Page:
What is the mos effective way to combat negative online presences?

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anonymous_stub (not verified)

December 31, 1969

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fishstarktpi (not verified)

December 31, 1969

Hey @Operationstandup! I'm glad you're working on this topic -- it's SO important, and it's something that too often goes unaddressed. We spend so much time on the internet every day, and the norms and rules for our behavior there aren't as clear as they are in interpersonal conversations. As a result, online spaces can become unsafe really easily. The good news is that people like you are willing to work on it!

Obviously it should go without saying that any content should immediately be reported, both to the online media platform and school authorities, if:
<ul>
<li>the poster threatens harm to themselves or others</li>
<li>it contains hate speech</li>
<li>it constitutes harassment or bullying</li>
</ul>
But of course, the problem is that these issues are never black-and-white. Most negative online content, even though it can hurt or ostracize people, is rarely expressed in a way that clearly constitutes bullying. Most people who perpetuate negative patterns of communication online probably don't even know that they're doing it! So the question is -- how do we identify, name, and correct these negative patterns when they so often fly under the radar?

Here are a few things I'd consider when tackling this issue:

(1) <strong>Brainstorm! </strong>Figure out what positive -- and negative -- online presences look like. Negative online behavior is far deeper -- and far more subtle -- than the clear-cut cyberbullying you might see in PSAs. What kind of communication makes people feel uncomfortable, attacked, or alienated online? Conversely, what are ways people use social media platforms for good? Try to come up with some detailed lists, the more specific the better!

(2) <strong>Organize! </strong>If what you're trying to do is spark a change in the way people in your community communicate, it's something that you can't do alone. Reach out to people -- ideally people outside, as well as within, your circle of friends, especially people with high levels of 'social capital' (folks who are trusted, respected, and have a lot of social media clout) -- and tell them what you're trying to do, why it matters, and the specific goals you're trying to achieve.

(3) <strong>Model! </strong>I've always found that, if you want to change negative patterns of action, you get far better results by <em>showing</em> people what <em>to do</em> than you can by <em>telling </em>them what <em>not to do</em>. Once you have your team together, work with them to cultivate online presences that reflect all of the positive ways you can use social media! You might even consider launching an online effort to spread positive vibes online in your school community -- "compliments" pages at some schools have gained a lot of traction!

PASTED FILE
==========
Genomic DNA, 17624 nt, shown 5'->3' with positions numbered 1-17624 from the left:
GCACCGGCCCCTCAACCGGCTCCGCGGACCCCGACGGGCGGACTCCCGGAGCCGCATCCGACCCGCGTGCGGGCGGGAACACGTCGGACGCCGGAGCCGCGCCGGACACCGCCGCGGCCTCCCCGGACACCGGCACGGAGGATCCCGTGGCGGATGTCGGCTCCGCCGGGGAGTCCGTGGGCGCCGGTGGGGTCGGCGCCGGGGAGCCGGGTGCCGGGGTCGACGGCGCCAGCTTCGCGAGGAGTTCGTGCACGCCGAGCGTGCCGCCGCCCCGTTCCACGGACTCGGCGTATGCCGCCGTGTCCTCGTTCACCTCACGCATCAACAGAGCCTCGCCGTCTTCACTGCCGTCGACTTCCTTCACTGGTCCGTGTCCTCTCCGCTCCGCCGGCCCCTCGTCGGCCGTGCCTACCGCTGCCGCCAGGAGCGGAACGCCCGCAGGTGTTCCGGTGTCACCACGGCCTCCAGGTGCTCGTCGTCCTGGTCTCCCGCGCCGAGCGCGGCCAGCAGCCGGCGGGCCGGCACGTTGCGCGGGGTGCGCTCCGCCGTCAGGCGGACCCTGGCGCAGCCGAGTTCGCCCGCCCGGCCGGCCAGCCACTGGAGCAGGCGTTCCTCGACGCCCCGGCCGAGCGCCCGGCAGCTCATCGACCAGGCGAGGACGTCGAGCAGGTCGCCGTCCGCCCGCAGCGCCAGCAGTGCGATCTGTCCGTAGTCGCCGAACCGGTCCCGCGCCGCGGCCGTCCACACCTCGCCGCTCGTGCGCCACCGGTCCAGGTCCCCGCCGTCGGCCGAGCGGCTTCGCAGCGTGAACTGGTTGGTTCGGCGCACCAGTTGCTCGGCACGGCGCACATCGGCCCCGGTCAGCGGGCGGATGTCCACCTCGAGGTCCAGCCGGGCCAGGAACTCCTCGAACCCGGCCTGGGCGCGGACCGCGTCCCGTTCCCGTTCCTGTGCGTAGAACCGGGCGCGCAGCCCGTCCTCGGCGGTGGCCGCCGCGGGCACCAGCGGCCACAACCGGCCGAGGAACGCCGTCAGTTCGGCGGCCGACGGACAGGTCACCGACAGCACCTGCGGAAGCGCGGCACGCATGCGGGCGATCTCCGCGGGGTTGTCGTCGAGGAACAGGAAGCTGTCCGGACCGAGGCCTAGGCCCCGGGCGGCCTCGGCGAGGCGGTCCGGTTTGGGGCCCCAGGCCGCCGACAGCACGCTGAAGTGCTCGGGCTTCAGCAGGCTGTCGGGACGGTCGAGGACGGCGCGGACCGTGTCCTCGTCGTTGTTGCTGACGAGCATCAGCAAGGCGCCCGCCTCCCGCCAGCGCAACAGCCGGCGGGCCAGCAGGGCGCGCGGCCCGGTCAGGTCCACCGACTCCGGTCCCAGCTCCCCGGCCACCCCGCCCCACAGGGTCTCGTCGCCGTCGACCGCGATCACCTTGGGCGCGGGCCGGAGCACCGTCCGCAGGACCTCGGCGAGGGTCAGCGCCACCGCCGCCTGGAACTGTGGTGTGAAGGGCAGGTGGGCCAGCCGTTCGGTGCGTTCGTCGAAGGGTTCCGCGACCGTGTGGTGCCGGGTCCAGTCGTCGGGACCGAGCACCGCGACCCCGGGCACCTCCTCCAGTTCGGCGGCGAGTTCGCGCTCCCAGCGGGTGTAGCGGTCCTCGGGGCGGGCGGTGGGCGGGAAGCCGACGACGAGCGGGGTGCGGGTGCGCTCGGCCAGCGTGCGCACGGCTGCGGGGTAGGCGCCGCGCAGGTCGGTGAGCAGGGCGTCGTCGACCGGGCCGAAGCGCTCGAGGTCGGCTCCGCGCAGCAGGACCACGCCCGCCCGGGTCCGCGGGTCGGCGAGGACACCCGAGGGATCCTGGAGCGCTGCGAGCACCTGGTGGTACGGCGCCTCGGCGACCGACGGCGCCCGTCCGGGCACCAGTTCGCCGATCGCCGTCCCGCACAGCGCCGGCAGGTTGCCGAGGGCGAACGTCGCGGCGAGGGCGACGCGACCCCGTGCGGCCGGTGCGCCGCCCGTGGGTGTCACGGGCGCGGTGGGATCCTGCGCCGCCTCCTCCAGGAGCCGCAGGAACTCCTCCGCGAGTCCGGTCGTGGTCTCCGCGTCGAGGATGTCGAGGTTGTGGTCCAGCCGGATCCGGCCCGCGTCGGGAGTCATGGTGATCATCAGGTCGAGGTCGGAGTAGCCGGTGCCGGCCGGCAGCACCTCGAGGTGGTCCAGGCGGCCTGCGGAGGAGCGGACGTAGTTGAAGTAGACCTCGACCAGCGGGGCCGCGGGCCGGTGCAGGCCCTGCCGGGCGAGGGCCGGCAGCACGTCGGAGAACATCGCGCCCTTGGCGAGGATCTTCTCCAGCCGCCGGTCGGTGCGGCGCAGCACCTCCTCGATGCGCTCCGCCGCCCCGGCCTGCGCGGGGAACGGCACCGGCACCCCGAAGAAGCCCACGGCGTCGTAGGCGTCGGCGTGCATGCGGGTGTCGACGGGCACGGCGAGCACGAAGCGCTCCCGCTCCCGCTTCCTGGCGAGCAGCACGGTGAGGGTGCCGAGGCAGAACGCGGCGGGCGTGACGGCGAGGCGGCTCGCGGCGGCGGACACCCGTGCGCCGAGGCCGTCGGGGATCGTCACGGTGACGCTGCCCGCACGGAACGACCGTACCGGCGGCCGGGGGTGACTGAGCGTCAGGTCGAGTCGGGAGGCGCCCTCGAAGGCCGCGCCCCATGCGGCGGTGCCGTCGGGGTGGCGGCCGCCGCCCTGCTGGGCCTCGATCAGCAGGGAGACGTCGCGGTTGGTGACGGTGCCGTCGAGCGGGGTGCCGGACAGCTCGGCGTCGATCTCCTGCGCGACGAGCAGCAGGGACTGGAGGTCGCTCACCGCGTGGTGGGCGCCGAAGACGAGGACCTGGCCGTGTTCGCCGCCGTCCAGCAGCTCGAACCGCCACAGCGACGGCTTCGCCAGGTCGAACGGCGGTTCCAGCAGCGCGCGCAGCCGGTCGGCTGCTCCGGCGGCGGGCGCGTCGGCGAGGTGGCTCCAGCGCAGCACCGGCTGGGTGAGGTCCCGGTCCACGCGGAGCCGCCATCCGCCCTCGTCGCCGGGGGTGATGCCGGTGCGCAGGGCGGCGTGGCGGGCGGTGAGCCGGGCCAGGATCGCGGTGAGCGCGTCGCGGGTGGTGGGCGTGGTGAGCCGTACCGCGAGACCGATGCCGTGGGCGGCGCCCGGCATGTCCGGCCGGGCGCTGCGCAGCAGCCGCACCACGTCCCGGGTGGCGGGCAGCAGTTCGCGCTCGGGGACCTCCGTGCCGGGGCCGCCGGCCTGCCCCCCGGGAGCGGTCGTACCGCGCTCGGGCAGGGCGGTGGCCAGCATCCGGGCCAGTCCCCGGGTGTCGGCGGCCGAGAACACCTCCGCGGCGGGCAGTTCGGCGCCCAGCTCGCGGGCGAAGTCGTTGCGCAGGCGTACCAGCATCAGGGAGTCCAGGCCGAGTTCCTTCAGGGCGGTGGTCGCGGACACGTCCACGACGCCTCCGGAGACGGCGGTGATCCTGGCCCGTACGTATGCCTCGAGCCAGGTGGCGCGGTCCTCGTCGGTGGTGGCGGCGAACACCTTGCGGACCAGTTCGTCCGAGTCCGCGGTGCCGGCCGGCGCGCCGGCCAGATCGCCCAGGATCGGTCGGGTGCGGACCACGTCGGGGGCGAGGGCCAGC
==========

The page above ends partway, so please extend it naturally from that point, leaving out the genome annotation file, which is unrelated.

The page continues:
(4) <strong>Callout! </strong>But just as you want to spread the positive, you still want to directly address the negative -- especially for people who don't know that the content they're spreading may be harmful. Once you have a specific list of negative behaviors that make people feel unsafe online, you and your team may want to take direct action and call them out. "Callout culture," like anything else, has pros and cons, risks and benefits. You want to approach someone from a place of compassion and care, you want to avoid shaming or aggressive behavior, and you want to keep in mind that online confrontations can sometimes escalate and have real-world consequences. (Peace First has a great tool online to help figure out issues of safety with your work.) At the same time, the only way people will know their behavior is wrong is if you tell them, and I've seen call-outs prompt people to change their behavior on social media quite often.

(5) <strong>Teach! </strong>Throughout this work, you'll collect a lot of insights about what helps people feel safe -- and what makes them feel unsafe -- online. You should consider compiling these insights into a short workshop, and finding venues (assemblies, classrooms, community groups) where you can teach your peers about what it means to have a positive online presence -- and how they can avoid hurting others, even inadvertently,  online.

Just a few ideas that might get you started!

@PFStaff, is Jeremiah on here? He has some pretty direct experience with creating positive online communities within schools.
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tammypf (not verified)

December 31, 1969

Thanks for responding!  I'm checking on Jeremiah.
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tammypf (not verified)

December 31, 1969

Hello Operation Stand Up - just checking in to see how putting together your project plan is coming along?  Do you need any support or suggestions?